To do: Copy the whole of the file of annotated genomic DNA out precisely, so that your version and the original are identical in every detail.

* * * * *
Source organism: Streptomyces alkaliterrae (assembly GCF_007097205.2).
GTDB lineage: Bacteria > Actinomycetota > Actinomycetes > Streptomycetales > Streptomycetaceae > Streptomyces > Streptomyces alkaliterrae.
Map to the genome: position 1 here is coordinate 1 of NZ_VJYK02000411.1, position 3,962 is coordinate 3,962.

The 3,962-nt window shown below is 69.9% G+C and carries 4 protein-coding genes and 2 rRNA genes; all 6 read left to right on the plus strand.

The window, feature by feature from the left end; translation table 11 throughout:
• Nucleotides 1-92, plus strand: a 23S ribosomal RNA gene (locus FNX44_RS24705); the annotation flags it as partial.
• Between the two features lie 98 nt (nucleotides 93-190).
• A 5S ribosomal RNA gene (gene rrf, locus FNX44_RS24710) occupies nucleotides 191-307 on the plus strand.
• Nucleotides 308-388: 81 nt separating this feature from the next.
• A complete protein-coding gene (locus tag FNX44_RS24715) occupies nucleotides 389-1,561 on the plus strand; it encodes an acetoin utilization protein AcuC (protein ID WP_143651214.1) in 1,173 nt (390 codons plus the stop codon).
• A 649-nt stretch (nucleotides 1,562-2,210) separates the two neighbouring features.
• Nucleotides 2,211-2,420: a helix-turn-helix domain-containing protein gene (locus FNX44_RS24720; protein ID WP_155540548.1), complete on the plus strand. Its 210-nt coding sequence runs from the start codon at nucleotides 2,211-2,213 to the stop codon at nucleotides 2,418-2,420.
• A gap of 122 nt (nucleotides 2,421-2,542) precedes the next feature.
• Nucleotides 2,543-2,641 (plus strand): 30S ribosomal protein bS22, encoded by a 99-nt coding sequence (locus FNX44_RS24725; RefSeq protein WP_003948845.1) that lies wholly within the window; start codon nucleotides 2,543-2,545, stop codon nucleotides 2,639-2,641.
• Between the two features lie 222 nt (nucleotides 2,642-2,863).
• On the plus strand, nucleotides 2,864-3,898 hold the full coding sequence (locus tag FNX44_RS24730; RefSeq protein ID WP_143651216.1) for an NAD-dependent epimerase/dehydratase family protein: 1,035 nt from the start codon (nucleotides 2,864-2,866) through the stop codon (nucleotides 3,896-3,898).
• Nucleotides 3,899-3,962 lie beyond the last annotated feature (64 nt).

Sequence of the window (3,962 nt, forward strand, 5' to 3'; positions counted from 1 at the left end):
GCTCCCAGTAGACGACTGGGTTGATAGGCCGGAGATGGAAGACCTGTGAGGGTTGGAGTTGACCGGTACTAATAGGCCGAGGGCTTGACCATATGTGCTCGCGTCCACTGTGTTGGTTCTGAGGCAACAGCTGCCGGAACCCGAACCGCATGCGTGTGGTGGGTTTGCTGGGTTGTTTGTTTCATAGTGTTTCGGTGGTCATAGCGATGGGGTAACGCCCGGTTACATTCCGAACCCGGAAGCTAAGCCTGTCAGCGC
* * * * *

Source organism: Streptomyces alkaliterrae (assembly GCF_007097205.2).
GTDB lineage: Bacteria > Actinomycetota > Actinomycetes > Streptomycetales > Streptomycetaceae > Streptomyces > Streptomyces alkaliterrae.
Map to the genome: position 1 here is coordinate 1 of NZ_VJYK02000411.1, position 3,962 is coordinate 3,962.

The 3,962-nt window shown below is 69.9% G+C and carries 4 protein-coding genes and 2 rRNA genes; all 6 read left to right on the plus strand.

The window, feature by feature from the left end; translation table 11 throughout:
• Nucleotides 1-92, plus strand: a 23S ribosomal RNA gene (locus FNX44_RS24705); the annotation flags it as partial.
• Between the two features lie 98 nt (nucleotides 93-190).
• A 5S ribosomal RNA gene (gene rrf, locus FNX44_RS24710) occupies nucleotides 191-307 on the plus strand.
• Nucleotides 308-388: 81 nt separating this feature from the next.
• A complete protein-coding gene (locus tag FNX44_RS24715) occupies nucleotides 389-1,561 on the plus strand; it encodes an acetoin utilization protein AcuC (protein ID WP_143651214.1) in 1,173 nt (390 codons plus the stop codon).
• A 649-nt stretch (nucleotides 1,562-2,210) separates the two neighbouring features.
• Nucleotides 2,211-2,420: a helix-turn-helix domain-containing protein gene (locus FNX44_RS24720; protein ID WP_155540548.1), complete on the plus strand. Its 210-nt coding sequence runs from the start codon at nucleotides 2,211-2,213 to the stop codon at nucleotides 2,418-2,420.
• A gap of 122 nt (nucleotides 2,421-2,542) precedes the next feature.
• Nucleotides 2,543-2,641 (plus strand): 30S ribosomal protein bS22, encoded by a 99-nt coding sequence (locus FNX44_RS24725; RefSeq protein WP_003948845.1) that lies wholly within the window; start codon nucleotides 2,543-2,545, stop codon nucleotides 2,639-2,641.
• Between the two features lie 222 nt (nucleotides 2,642-2,863).
• On the plus strand, nucleotides 2,864-3,898 hold the full coding sequence (locus tag FNX44_RS24730; RefSeq protein ID WP_143651216.1) for an NAD-dependent epimerase/dehydratase family protein: 1,035 nt from the start codon (nucleotides 2,864-2,866) through the stop codon (nucleotides 3,896-3,898).
• Nucleotides 3,899-3,962 lie beyond the last annotated feature (64 nt).

Sequence of the window (3,962 nt, forward strand, 5' to 3'; positions counted from 1 at the left end):
GCTCCCAGTAGACGACTGGGTTGATAGGCCGGAGATGGAAGACCTGTGAGGGTTGGAGTTGACCGGTACTAATAGGCCGAGGGCTTGACCATATGTGCTCGCGTCCACTGTGTTGGTTCTGAGGCAACAGCTGCCGGAACCCGAACCGCATGCGTGTGGTGGGTTTGCTGGGTTGTTTGTTTCATAGTGTTTCGGTGGTCATAGCGATGGGGTAACGCCCGGTTACATTCCGAACCCGGAAGCTAAGCCTGTCAGCGC